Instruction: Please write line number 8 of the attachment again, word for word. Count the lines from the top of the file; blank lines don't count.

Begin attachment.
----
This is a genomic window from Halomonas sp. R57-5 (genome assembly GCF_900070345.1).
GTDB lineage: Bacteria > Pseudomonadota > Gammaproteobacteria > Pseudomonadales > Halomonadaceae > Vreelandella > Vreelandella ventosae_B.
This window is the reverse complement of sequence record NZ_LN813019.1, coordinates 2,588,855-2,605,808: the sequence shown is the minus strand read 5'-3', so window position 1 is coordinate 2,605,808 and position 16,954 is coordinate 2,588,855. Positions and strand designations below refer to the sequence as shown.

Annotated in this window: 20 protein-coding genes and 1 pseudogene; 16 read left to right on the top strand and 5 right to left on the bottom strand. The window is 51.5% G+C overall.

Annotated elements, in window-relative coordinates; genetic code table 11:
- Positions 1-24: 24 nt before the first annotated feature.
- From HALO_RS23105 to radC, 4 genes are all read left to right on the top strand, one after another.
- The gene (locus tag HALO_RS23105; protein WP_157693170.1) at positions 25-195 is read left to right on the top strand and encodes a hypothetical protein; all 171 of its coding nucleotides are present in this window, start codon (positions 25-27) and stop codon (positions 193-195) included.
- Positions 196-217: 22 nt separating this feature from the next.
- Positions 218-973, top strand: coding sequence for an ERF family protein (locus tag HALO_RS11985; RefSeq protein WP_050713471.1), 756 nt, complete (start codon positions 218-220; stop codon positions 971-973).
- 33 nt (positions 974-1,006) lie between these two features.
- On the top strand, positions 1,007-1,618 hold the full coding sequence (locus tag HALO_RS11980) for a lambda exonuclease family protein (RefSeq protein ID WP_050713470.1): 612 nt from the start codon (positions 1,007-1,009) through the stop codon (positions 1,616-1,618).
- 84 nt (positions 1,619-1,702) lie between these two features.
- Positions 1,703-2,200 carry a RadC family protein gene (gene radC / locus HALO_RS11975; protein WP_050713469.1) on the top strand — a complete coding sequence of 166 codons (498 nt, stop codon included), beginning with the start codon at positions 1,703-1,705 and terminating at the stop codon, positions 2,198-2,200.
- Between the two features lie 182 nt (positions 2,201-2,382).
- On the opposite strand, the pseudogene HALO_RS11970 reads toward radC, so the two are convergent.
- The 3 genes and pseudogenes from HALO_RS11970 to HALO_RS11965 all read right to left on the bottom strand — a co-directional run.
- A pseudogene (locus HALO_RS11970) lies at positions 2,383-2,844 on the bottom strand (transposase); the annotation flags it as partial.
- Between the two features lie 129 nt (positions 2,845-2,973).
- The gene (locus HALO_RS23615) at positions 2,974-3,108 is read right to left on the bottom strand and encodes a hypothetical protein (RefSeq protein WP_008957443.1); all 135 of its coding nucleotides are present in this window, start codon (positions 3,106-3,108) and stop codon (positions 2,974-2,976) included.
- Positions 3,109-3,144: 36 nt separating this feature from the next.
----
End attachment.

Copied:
- The gene (locus tag HALO_RS23105; protein WP_157693170.1) at positions 25-195 is read left to right on the top strand and encodes a hypothetical protein; all 171 of its coding nucleotides are present in this window, start codon (positions 25-27) and stop codon (positions 193-195) included.